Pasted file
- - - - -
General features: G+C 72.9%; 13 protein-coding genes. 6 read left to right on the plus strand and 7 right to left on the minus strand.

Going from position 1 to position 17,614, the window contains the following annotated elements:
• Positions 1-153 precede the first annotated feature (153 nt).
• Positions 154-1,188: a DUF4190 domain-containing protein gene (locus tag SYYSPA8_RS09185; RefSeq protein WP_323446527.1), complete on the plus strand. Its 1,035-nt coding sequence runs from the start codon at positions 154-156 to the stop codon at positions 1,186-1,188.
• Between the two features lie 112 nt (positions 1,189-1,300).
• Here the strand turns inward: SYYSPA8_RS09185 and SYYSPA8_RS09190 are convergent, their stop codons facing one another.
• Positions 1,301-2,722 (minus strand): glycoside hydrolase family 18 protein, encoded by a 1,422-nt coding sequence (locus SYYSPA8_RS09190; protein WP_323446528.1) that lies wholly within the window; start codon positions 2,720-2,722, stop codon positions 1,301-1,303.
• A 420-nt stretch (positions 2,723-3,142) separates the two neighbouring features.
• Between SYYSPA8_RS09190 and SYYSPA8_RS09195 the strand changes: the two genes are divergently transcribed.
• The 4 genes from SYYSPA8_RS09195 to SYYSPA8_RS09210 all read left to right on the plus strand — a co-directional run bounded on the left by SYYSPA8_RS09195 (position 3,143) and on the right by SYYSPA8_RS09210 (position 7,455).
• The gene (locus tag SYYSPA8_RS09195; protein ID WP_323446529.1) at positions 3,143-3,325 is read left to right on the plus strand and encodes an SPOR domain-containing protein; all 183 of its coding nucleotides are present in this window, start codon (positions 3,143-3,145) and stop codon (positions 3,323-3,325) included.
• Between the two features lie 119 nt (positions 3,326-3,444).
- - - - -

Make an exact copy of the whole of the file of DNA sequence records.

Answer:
General features: G+C 72.9%; 13 protein-coding genes. 6 read left to right on the plus strand and 7 right to left on the minus strand.

Going from position 1 to position 17,614, the window contains the following annotated elements:
• Positions 1-153 precede the first annotated feature (153 nt).
• Positions 154-1,188: a DUF4190 domain-containing protein gene (locus tag SYYSPA8_RS09185; RefSeq protein WP_323446527.1), complete on the plus strand. Its 1,035-nt coding sequence runs from the start codon at positions 154-156 to the stop codon at positions 1,186-1,188.
• Between the two features lie 112 nt (positions 1,189-1,300).
• Here the strand turns inward: SYYSPA8_RS09185 and SYYSPA8_RS09190 are convergent, their stop codons facing one another.
• Positions 1,301-2,722 (minus strand): glycoside hydrolase family 18 protein, encoded by a 1,422-nt coding sequence (locus SYYSPA8_RS09190; protein WP_323446528.1) that lies wholly within the window; start codon positions 2,720-2,722, stop codon positions 1,301-1,303.
• A 420-nt stretch (positions 2,723-3,142) separates the two neighbouring features.
• Between SYYSPA8_RS09190 and SYYSPA8_RS09195 the strand changes: the two genes are divergently transcribed.
• The 4 genes from SYYSPA8_RS09195 to SYYSPA8_RS09210 all read left to right on the plus strand — a co-directional run bounded on the left by SYYSPA8_RS09195 (position 3,143) and on the right by SYYSPA8_RS09210 (position 7,455).
• The gene (locus tag SYYSPA8_RS09195; protein ID WP_323446529.1) at positions 3,143-3,325 is read left to right on the plus strand and encodes an SPOR domain-containing protein; all 183 of its coding nucleotides are present in this window, start codon (positions 3,143-3,145) and stop codon (positions 3,323-3,325) included.
• Between the two features lie 119 nt (positions 3,326-3,444).